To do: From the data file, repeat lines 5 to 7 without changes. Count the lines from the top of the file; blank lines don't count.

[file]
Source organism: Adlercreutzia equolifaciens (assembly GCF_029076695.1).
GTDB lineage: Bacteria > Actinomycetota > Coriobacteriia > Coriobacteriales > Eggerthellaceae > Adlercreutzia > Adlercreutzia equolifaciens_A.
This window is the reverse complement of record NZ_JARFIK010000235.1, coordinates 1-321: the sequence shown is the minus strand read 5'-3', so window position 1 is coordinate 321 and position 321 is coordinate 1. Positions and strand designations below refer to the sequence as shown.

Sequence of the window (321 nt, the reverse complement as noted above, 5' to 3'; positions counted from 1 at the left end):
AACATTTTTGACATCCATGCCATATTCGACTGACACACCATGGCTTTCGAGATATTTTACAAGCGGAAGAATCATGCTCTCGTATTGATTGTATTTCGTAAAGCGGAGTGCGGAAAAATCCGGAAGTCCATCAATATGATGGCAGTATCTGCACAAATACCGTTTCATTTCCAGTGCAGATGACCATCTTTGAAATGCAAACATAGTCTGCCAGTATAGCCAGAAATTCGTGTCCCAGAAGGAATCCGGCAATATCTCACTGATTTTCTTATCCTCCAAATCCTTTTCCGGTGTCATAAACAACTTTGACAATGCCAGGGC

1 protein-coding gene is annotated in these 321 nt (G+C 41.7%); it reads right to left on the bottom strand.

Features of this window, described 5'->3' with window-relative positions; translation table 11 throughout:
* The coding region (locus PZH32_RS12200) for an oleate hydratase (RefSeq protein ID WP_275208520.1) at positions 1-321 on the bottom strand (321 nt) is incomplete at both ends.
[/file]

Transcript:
AACATTTTTGACATCCATGCCATATTCGACTGACACACCATGGCTTTCGAGATATTTTACAAGCGGAAGAATCATGCTCTCGTATTGATTGTATTTCGTAAAGCGGAGTGCGGAAAAATCCGGAAGTCCATCAATATGATGGCAGTATCTGCACAAATACCGTTTCATTTCCAGTGCAGATGACCATCTTTGAAATGCAAACATAGTCTGCCAGTATAGCCAGAAATTCGTGTCCCAGAAGGAATCCGGCAATATCTCACTGATTTTCTTATCCTCCAAATCCTTTTCCGGTGTCATAAACAACTTTGACAATGCCAGGGC

1 protein-coding gene is annotated in these 321 nt (G+C 41.7%); it reads right to left on the bottom strand.

Features of this window, described 5'->3' with window-relative positions; translation table 11 throughout: